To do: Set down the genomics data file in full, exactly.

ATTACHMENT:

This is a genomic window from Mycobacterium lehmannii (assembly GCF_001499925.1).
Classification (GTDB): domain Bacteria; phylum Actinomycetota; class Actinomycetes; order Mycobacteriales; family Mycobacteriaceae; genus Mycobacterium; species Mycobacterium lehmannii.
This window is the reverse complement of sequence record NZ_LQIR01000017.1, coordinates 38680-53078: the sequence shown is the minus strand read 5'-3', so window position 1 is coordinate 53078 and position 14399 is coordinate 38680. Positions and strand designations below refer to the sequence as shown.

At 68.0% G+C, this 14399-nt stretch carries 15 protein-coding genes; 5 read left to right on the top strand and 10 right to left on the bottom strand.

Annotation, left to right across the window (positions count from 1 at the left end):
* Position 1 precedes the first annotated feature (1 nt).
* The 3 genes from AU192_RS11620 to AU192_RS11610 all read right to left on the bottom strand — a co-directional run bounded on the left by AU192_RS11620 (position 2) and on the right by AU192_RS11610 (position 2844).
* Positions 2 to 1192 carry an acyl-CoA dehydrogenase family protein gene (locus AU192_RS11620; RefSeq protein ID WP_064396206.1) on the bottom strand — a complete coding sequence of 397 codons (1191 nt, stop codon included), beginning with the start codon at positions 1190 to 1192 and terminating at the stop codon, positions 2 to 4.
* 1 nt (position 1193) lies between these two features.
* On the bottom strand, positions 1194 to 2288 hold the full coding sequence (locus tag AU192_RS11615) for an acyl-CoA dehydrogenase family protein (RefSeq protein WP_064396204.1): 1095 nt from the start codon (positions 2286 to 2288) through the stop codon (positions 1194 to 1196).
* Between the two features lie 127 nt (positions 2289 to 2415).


This is a genomic window from Mycobacterium lehmannii (assembly GCF_001499925.1).
Classification (GTDB): domain Bacteria; phylum Actinomycetota; class Actinomycetes; order Mycobacteriales; family Mycobacteriaceae; genus Mycobacterium; species Mycobacterium lehmannii.
This window is the reverse complement of sequence record NZ_LQIR01000017.1, coordinates 38680-53078: the sequence shown is the minus strand read 5'-3', so window position 1 is coordinate 53078 and position 14399 is coordinate 38680. Positions and strand designations below refer to the sequence as shown.

At 68.0% G+C, this 14399-nt stretch carries 15 protein-coding genes; 5 read left to right on the top strand and 10 right to left on the bottom strand.

Annotation, left to right across the window (positions count from 1 at the left end):
* Position 1 precedes the first annotated feature (1 nt).
* The 3 genes from AU192_RS11620 to AU192_RS11610 all read right to left on the bottom strand — a co-directional run bounded on the left by AU192_RS11620 (position 2) and on the right by AU192_RS11610 (position 2844).
* Positions 2 to 1192 carry an acyl-CoA dehydrogenase family protein gene (locus AU192_RS11620; RefSeq protein ID WP_064396206.1) on the bottom strand — a complete coding sequence of 397 codons (1191 nt, stop codon included), beginning with the start codon at positions 1190 to 1192 and terminating at the stop codon, positions 2 to 4.
* 1 nt (position 1193) lies between these two features.
* On the bottom strand, positions 1194 to 2288 hold the full coding sequence (locus tag AU192_RS11615) for an acyl-CoA dehydrogenase family protein (RefSeq protein WP_064396204.1): 1095 nt from the start codon (positions 2286 to 2288) through the stop codon (positions 1194 to 1196).
* Between the two features lie 127 nt (positions 2289 to 2415).